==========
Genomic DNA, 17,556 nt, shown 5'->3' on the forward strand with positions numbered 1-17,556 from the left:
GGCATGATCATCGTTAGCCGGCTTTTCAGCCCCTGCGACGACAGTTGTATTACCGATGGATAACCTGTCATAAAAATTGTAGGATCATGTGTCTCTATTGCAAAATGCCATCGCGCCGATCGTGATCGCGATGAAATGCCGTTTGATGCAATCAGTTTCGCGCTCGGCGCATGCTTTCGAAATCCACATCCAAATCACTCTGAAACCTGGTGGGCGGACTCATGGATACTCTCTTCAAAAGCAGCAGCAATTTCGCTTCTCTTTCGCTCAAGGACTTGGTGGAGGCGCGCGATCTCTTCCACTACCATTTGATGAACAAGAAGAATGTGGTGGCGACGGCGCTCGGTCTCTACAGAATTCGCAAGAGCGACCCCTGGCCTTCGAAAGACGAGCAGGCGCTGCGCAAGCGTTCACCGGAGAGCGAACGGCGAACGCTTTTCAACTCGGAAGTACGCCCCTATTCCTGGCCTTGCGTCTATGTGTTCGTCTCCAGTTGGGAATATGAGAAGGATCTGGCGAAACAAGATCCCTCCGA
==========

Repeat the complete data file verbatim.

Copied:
Genomic DNA, 17,556 nt, shown 5'->3' on the forward strand with positions numbered 1-17,556 from the left:
GGCATGATCATCGTTAGCCGGCTTTTCAGCCCCTGCGACGACAGTTGTATTACCGATGGATAACCTGTCATAAAAATTGTAGGATCATGTGTCTCTATTGCAAAATGCCATCGCGCCGATCGTGATCGCGATGAAATGCCGTTTGATGCAATCAGTTTCGCGCTCGGCGCATGCTTTCGAAATCCACATCCAAATCACTCTGAAACCTGGTGGGCGGACTCATGGATACTCTCTTCAAAAGCAGCAGCAATTTCGCTTCTCTTTCGCTCAAGGACTTGGTGGAGGCGCGCGATCTCTTCCACTACCATTTGATGAACAAGAAGAATGTGGTGGCGACGGCGCTCGGTCTCTACAGAATTCGCAAGAGCGACCCCTGGCCTTCGAAAGACGAGCAGGCGCTGCGCAAGCGTTCACCGGAGAGCGAACGGCGAACGCTTTTCAACTCGGAAGTACGCCCCTATTCCTGGCCTTGCGTCTATGTGTTCGTCTCCAGTTGGGAATATGAGAAGGATCTGGCGAAACAAGATCCCTCCGA